If the yen does in fact fall, the investor will take a profit from the short position, which will balance out at least a part of the hit to returns in the yen-denominated investments which will have lost value when exchanged back into the domestic currency. Of course, if it does not fall, the investor will have taken a loss on the short position. However, over the long term and a diverse investment portfolio with assets denominated in different currencies, hedging in this way has been statistically shown to reduce volatility and increase investment returns.
Hedging strategies are broken down into three main categories of passive hedging, dynamic hedging and strategic hedging:
What is Passive Hedging?
Passive hedging is a currency hedging strategy where the hedge is equal to the value of the investment itself. A passive hedge can also mean that its value is equal to a fixed percentage of the investment. Passive hedging means that the investor has zero to minimal currency risk and is purely focused on seeking returns from the actual investment. If the investment shows a return of 10%, a passive hedging strategy should mean that regardless of currency fluctuations the investor will see a 10%, or very close, return, minus the cost of the hedging.
What is Dynamic Hedging?
A dynamic hedging strategy, by contrast, will mean that the investor increases and decreases their hedged position based on analyses of currency movements. When the investor believes the risk of a fall in the currency their investments are denominated in is increased, they will increase their hedge. When risk is perceived to be reduced, the hedge will be too. The hedge may be increased and decreased several times over the period the investment is held. A dynamic hedging approach reduces the cost of the hedge but also means it will be less effective in compensating currency risk if the hedging strategist is proven wrong in their risk assessment outlook.
What is Strategic Hedging?
Strategic hedging is an approach which lies between passive and dynamic hedging strategies. Strategic hedging will mean an initial set of currency hedging positions will be taken and reviewed and potentially adjusted on a, usually, quarterly on b-annual basis. This reduces hedging costs and also the potential risk inherent in attempting to predict shorter term fluctuations between currencies, taking a longer term trend analysis outlook.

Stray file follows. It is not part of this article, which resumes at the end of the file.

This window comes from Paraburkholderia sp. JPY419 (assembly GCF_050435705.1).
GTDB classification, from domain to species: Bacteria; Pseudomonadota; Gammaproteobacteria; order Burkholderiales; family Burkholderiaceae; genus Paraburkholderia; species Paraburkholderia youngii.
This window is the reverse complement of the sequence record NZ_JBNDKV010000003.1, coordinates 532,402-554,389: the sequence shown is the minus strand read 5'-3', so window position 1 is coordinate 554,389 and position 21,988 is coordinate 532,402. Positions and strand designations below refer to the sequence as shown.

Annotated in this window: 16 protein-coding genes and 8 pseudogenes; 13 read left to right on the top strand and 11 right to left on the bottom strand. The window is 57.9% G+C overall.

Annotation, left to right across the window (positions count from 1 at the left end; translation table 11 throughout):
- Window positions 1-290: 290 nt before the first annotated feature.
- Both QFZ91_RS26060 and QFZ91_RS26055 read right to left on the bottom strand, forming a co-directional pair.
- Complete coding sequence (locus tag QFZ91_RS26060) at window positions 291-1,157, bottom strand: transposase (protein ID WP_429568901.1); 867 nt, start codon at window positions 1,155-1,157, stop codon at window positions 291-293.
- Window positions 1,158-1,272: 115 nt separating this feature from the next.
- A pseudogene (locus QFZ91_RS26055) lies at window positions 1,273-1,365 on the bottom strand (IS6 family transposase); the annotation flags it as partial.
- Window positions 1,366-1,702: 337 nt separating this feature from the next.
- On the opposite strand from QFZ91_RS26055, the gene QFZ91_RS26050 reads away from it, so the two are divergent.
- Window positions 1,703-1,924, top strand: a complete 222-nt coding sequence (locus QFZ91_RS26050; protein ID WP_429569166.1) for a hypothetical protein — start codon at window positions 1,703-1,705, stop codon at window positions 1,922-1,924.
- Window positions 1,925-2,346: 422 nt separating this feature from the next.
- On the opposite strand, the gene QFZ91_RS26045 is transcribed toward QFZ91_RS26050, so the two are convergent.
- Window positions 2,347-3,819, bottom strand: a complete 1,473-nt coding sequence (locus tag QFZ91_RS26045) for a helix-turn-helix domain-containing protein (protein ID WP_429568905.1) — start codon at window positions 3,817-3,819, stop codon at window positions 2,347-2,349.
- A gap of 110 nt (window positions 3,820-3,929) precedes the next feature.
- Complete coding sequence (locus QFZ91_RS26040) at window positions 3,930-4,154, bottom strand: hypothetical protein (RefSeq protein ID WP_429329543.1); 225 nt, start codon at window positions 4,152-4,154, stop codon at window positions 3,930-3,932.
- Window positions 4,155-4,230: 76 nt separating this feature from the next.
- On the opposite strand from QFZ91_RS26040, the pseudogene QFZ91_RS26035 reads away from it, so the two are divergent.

What is Currency Overlay?
Currency overlay is a currency solution service provided to institutional investors who will have a potentially significant number of individual money managers and independent investment portfolios. Rather than the individual money managers or portfolios deciding upon currency hedging strategies, a currency risk strategist from a specialist firm will look at the bigger picture and devise and implement a currency management solution subsequently ‘overlaid’ on all portfolios. This allows the money manager to focus solely on asset allocation without the need to consider the potential currency risk involved.
Practically all institutional investors now employ currency solutions to minimise currency risk, whether this is done on a macro-level overlaid on the combined currency risk the investor’s portfolio of portfolios is exposed to, on an individual portfolio level or a combination of the two. Some investors employ currency solutions specialists directly and some use external currency overlay consultants. Private investors that have international exposure are also becoming increasingly aware of the need to add currency risk strategies to their arsenal if they want to maximise returns in the long term.